Authors: Brad Dearden*, University of Maine Farmington
Topics: Third World, Economic Geography, Social Geography
Keywords: urban development, globalization, visual media
Session Type: Paper
Presentation File: No File Uploaded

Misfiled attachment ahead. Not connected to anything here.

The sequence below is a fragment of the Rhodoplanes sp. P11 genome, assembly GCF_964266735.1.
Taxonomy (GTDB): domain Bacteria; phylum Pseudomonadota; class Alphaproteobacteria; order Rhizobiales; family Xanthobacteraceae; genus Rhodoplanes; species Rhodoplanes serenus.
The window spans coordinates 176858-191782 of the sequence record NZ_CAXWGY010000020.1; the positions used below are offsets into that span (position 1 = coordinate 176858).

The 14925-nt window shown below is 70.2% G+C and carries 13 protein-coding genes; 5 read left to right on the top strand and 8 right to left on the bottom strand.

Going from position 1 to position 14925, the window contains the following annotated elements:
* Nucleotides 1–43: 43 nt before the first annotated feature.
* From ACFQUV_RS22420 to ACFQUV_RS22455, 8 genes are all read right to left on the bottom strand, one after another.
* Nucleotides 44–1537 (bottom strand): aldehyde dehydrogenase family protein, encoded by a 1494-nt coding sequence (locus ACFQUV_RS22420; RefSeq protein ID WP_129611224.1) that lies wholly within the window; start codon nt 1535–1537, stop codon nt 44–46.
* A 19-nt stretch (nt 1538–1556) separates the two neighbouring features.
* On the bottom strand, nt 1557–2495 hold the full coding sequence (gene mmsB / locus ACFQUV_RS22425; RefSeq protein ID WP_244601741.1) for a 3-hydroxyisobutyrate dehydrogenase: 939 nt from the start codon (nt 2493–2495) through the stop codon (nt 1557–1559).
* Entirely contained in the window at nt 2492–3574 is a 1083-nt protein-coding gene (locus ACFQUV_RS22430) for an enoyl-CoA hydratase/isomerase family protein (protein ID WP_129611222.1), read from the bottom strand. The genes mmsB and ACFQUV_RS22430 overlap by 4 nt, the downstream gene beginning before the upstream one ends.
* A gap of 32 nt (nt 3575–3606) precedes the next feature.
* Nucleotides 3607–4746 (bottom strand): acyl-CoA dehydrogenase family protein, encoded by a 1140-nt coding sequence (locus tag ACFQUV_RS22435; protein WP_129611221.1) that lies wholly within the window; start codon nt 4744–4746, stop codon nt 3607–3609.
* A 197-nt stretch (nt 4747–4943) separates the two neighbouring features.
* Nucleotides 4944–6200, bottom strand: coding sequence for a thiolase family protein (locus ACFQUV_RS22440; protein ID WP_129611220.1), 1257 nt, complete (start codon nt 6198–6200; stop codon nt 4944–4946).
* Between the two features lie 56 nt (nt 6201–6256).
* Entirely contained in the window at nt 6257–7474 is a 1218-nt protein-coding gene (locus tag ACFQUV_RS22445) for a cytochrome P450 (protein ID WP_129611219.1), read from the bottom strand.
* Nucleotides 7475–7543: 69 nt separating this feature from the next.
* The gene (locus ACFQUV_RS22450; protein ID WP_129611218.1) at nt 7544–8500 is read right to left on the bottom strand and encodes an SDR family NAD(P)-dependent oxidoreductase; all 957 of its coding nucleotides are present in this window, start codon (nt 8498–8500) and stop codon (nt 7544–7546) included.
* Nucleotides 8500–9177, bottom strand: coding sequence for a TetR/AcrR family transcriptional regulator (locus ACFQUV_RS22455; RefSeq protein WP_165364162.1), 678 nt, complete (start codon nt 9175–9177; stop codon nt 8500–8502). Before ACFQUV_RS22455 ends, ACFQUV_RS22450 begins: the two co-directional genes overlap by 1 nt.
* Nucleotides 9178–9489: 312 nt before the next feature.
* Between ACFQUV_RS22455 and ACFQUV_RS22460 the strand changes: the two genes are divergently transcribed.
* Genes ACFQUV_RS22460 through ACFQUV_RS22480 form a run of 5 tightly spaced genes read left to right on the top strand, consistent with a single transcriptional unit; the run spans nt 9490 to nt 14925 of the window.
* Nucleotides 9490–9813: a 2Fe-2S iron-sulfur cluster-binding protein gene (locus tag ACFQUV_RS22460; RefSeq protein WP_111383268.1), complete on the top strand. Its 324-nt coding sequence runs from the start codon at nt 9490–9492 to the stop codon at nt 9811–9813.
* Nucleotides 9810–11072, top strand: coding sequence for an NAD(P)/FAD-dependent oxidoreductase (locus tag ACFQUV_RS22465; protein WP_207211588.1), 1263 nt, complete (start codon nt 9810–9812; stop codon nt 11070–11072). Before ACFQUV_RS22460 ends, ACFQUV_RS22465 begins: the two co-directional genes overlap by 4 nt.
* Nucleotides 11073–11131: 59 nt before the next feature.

Relevant literature suggests that still photographs and video recordings convey both literal and nuanced meanings of human activities and place. Some authors suggests that visual depictions can also ascribe new meaning to places and the processes that shape them. Visual forms of advertising that emanate from multinational enterprises situated within commercial city-space, for instance, infer an essential ‘branding’ of places associated with globalized interests. Vestiges of globalizing endeavors are evident in monetary form and in their visual representations upon the landscape. Such visual artifacts increasingly occupy select spaces in the urban geographies of emerging economies, often as part of a trajectory that encourages development under a scenario of expanded markets. As an approach to analyzing these manifestations and the interpretations they evoke, this study contextualizes the author’s still photographs and video recordings of Kathmandu, Beijing, and Guatemala City – places exhibiting fundamental differences but imprinted with activities common to globalization and development. Outcomes from this research suggest that visual media forms can be productive as a means to identify and examine this global-local phenomenon, namely the expansive commercial forms that can proliferate in the global marketplace amidst local spaces of deprivation and the consequent cultural landscape juxtapositions they elicit.